Remains of five crew found after US Osprey aircraft crashes off Japan


Recasts with Pentagon remarks

WASHINGTON/TOKYO, Dec 4 (Reuters) - U.S. and Japanese dive teams found the remains of five more crew members from a V-22 Osprey aircraft that crashed off western Japan last week, the Pentagon said on Monday.

Eight crew were aboard the tilt-rotor aircraft when it crashed during a routine training mission on Wednesday off the shores of Yakushima Island, about 1,040 km (650 miles) southwest of the capital Tokyo.

Prior to this week's discovery, one body had been recovered. Two crew members remain unaccounted for.

"There is an ongoing combined effort to recover the remaining crew members from the wreckage," Pentagon spokesperson Sabrina Singh said.

"As efforts persist for the location and recovery of the entire crew, the privacy of the families and loved ones impacted by this tragic incident remains a great concern."

Following the crash, the U.S. military unit that the V-22 Osprey aircraft belonged to suspended flight operations. But the U.S. military has said other aircraft will continue to fly after undergoing safety checks.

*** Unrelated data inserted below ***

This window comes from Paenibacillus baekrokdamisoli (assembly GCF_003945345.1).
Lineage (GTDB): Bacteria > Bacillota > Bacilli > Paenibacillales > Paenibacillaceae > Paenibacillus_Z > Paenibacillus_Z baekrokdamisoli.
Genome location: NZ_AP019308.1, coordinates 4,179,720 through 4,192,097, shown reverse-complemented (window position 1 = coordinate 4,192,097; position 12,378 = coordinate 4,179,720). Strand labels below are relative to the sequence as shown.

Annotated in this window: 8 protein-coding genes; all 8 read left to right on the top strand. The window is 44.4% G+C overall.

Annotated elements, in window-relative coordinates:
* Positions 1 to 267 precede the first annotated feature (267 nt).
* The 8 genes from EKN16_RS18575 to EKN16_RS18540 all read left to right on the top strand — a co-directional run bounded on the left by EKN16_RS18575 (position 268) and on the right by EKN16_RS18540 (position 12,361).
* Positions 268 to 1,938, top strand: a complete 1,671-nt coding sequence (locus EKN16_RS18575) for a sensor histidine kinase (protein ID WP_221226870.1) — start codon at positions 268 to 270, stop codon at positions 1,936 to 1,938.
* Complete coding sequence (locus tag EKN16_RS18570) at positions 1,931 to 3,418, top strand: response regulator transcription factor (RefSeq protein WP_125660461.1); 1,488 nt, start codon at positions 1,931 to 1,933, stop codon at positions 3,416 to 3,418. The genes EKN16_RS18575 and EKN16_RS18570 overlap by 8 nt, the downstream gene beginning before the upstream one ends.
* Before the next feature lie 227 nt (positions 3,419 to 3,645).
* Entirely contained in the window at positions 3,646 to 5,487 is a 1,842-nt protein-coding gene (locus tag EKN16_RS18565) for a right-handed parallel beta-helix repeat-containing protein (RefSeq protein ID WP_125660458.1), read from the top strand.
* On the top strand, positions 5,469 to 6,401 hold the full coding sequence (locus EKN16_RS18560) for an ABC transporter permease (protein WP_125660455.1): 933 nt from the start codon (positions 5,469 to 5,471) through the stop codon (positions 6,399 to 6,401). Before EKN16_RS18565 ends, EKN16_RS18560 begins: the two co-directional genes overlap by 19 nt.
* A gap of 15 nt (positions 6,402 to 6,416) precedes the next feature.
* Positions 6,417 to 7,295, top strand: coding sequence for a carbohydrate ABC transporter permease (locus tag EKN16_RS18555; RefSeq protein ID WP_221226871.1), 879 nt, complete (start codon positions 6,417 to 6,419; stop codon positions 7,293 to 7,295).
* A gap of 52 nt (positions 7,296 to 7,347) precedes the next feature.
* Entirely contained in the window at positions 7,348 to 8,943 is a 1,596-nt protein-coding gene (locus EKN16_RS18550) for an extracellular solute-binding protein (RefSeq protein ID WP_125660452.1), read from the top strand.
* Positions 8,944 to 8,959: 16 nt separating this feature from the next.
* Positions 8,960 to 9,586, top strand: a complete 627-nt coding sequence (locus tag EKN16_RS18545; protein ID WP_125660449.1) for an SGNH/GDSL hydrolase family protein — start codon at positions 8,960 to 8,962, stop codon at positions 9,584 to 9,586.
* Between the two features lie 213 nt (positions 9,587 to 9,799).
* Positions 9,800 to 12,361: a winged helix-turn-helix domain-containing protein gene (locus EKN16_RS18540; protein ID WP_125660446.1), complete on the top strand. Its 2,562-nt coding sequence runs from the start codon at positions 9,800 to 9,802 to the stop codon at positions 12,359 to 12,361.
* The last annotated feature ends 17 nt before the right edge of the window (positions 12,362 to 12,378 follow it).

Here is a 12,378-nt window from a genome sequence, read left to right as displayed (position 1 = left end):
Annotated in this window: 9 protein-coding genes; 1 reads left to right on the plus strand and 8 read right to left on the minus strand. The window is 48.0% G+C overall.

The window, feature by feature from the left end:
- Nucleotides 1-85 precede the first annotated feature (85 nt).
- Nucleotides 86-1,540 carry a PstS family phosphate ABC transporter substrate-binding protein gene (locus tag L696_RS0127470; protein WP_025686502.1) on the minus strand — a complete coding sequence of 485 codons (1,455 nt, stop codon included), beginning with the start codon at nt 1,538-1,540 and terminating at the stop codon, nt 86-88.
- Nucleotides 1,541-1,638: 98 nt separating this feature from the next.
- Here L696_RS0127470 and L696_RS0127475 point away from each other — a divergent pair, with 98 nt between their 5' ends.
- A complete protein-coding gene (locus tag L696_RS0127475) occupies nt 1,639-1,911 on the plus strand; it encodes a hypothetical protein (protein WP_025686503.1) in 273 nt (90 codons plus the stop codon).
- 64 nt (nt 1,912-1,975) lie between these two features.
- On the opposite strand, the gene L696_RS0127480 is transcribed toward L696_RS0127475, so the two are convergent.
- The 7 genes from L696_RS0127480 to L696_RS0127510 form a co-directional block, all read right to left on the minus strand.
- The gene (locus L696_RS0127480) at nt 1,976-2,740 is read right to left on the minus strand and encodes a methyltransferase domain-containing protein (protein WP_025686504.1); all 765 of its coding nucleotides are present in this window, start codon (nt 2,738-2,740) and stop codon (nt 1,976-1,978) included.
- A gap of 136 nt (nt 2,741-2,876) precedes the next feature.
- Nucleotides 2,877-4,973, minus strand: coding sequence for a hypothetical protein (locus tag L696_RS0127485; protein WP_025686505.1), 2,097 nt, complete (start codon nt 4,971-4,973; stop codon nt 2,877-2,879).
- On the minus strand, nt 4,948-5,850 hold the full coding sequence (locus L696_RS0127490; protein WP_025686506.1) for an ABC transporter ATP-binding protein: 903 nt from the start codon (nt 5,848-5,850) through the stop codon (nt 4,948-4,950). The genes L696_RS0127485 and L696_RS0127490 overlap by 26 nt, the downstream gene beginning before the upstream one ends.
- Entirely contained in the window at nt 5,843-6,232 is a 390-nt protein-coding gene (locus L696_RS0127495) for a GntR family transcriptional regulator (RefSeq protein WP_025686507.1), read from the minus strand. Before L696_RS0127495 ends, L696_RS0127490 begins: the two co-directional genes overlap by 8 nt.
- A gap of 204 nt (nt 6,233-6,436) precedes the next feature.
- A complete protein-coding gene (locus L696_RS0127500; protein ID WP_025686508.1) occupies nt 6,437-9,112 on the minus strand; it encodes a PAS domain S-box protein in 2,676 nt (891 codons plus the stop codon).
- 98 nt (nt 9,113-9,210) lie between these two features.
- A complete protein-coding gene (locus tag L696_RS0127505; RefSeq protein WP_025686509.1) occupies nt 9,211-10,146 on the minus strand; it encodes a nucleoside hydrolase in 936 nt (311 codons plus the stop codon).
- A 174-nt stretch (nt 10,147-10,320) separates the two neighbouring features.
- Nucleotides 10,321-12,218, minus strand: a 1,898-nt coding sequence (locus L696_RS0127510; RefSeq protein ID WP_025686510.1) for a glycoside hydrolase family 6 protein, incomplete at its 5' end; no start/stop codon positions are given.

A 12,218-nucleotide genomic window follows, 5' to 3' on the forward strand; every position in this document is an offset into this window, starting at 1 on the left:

Tokyo has voiced concern about continued Osprey flights. The deployment of the aircraft in Japan has been controversial, with critics of the U.S. military presence in the southwest islands saying it is prone to accidents.

Pacifist Japan hosts the biggest overseas concentration of U.S. military power, with the country home to the only forward-deployed American carrier strike group, its Asian airlift hub, fighter squadrons and a U.S. Marine Corps expeditionary force.

(Reporting by Phil Stewart in Washington and Satoshi Sugiyama in Tokyop; Editing by Bernadette Baum and Alison Williams)


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